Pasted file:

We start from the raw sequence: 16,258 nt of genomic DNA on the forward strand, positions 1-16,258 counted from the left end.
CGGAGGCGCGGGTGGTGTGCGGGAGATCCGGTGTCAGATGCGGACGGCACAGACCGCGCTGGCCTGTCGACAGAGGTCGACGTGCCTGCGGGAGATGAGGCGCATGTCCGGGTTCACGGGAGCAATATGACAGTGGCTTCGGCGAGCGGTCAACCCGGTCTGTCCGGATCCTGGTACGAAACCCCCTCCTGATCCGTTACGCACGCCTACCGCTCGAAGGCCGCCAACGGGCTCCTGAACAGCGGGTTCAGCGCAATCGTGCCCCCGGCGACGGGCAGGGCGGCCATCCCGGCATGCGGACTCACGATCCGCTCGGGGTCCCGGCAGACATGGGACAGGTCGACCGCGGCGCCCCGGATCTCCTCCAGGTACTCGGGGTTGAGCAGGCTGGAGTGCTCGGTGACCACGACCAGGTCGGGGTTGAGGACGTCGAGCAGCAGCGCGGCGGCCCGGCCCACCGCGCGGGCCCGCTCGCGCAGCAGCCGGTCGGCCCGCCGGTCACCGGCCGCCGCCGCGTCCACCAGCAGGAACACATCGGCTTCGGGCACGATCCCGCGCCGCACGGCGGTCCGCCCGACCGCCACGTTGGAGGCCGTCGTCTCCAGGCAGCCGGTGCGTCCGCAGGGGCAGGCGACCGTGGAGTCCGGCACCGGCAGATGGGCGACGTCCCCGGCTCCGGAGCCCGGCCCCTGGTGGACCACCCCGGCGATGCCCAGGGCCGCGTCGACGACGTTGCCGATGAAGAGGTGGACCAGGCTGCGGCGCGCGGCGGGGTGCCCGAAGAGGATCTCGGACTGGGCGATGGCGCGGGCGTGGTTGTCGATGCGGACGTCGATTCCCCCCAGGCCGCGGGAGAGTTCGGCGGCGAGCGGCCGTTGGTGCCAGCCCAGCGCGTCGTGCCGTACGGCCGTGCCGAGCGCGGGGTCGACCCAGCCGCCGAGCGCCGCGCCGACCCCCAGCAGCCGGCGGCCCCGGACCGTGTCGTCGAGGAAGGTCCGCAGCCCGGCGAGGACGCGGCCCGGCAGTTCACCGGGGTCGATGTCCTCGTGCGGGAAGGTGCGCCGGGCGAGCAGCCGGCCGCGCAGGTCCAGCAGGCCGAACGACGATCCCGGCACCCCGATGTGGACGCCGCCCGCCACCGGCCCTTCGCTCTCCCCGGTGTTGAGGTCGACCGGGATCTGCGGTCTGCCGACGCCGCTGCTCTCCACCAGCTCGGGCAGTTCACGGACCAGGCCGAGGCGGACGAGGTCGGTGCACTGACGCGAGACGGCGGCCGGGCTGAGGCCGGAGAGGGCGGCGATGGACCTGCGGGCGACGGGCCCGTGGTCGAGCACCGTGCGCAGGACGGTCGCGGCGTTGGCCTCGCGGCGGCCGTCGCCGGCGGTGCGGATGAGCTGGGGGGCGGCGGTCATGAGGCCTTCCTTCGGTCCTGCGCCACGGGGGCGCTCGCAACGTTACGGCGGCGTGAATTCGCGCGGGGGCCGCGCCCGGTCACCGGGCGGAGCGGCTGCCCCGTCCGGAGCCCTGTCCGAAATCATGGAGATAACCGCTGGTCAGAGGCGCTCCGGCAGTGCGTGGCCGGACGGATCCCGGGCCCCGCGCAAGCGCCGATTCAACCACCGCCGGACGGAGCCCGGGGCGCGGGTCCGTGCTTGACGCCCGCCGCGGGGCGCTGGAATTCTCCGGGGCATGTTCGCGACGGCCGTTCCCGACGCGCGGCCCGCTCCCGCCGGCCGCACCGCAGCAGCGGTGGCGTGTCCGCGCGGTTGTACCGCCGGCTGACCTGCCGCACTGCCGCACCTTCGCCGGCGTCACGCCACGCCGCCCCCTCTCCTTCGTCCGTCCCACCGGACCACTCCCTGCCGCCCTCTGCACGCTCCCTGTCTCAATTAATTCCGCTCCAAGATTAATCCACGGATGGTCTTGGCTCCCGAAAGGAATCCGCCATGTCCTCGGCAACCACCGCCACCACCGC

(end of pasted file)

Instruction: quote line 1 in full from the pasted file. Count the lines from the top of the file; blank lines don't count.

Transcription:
We start from the raw sequence: 16,258 nt of genomic DNA on the forward strand, positions 1-16,258 counted from the left end.